It was shuttered for several years, until around 2007, when it was virtually gutted and converted into a Famous Dave’s BBQ Restaurant. This had closed by May 2013.

Contributed by William Gabel

Recent comments (view all 1,070 comments)

Ed Solero
Ed Solero on April 12, 2014 at 6:37 pm

Just posted a couple of shots I took with my cellphone over the last week or two, through the construction shedding peepholes, to see the demolition in progress. The first shot shows a portion of where the old Mayfair/DeMille entrance used to be. The second is another storefront or two down towards 47th Street, but may reveal recesses (stripped to concrete) that may have been a part of the theater.

techman707
techman707 on April 13, 2014 at 6:38 am

Ed, those pictures are just too depressing to look at. They’ve demolished all the great movie palaces, what are they going to destroy now for an encore? When it comes to movie palaces, New York City is culturally bankrupt!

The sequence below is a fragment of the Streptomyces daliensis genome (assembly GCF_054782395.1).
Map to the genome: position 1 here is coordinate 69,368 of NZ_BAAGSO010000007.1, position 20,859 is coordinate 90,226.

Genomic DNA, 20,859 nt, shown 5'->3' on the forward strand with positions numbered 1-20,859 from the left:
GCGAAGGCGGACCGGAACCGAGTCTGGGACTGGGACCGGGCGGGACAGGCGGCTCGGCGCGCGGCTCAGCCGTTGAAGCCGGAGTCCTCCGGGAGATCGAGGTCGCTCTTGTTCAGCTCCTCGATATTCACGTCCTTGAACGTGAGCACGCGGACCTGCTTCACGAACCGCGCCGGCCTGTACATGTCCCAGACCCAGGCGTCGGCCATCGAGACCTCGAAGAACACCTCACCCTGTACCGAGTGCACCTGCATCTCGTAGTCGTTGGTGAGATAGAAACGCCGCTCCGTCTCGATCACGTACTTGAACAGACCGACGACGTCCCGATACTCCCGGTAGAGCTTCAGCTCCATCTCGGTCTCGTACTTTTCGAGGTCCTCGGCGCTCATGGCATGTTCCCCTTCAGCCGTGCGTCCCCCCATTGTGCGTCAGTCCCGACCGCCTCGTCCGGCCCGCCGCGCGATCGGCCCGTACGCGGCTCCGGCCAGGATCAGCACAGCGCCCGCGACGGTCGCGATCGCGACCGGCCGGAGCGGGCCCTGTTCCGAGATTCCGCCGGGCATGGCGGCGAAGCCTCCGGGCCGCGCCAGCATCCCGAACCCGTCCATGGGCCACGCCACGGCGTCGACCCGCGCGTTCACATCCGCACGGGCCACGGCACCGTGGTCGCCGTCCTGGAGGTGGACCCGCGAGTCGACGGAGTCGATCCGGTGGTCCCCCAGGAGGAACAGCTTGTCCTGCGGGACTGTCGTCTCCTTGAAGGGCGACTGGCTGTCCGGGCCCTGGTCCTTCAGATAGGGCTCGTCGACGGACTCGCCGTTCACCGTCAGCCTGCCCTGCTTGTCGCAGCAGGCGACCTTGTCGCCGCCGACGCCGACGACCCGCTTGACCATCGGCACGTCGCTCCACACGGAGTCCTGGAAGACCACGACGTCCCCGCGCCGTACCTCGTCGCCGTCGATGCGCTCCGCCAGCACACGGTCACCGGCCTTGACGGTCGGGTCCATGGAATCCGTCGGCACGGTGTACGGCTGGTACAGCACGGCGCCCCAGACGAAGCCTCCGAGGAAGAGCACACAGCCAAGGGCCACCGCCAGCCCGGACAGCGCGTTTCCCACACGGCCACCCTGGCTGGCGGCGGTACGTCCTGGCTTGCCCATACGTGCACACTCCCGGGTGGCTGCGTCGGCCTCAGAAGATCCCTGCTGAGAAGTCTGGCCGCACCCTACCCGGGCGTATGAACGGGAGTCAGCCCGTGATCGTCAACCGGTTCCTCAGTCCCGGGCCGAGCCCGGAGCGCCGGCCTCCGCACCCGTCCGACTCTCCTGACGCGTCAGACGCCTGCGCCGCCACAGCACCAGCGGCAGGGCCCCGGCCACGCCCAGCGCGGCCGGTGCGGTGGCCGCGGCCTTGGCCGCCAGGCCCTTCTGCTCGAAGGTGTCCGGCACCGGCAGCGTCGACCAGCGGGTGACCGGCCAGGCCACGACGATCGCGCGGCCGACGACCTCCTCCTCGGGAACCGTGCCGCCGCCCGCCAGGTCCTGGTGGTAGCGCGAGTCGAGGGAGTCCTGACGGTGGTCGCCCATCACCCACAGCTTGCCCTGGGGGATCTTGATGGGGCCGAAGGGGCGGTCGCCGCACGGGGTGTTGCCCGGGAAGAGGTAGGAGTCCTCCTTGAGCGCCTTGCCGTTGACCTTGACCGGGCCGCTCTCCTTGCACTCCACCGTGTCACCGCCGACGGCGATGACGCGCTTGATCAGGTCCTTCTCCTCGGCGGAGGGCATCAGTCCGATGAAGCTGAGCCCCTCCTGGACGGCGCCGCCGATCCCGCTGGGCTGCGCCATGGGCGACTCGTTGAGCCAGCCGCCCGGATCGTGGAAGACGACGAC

bigjoe59
bigjoe59 on April 13, 2014 at 1:46 pm

to Ed S.–

very interesting and depressing pics. the Mayfair/ Demille/Embassy 1-2-3 was in uneven shape sad to
say before closing. fortunately my parents took me
to as many roadshow films as possible so at least I got to see the theater when it was still in un-triplexed prime shape.

also when I looked at your pics in the photo section I noticed the ad for Bird of Paradise. i’m assuming it was the film’s 1st run premiere run and not a move over from another theater. which is where my question comes in- was BOP considered an A level as opposed to B level film? I purchased the blu-ray disc put out by Kino Video last year and thought it was a sub-par film both technically and artistically. I didn’t think King Vidor was capable of making such a crappy movie.

Ed Solero
Ed Solero on April 13, 2014 at 5:14 pm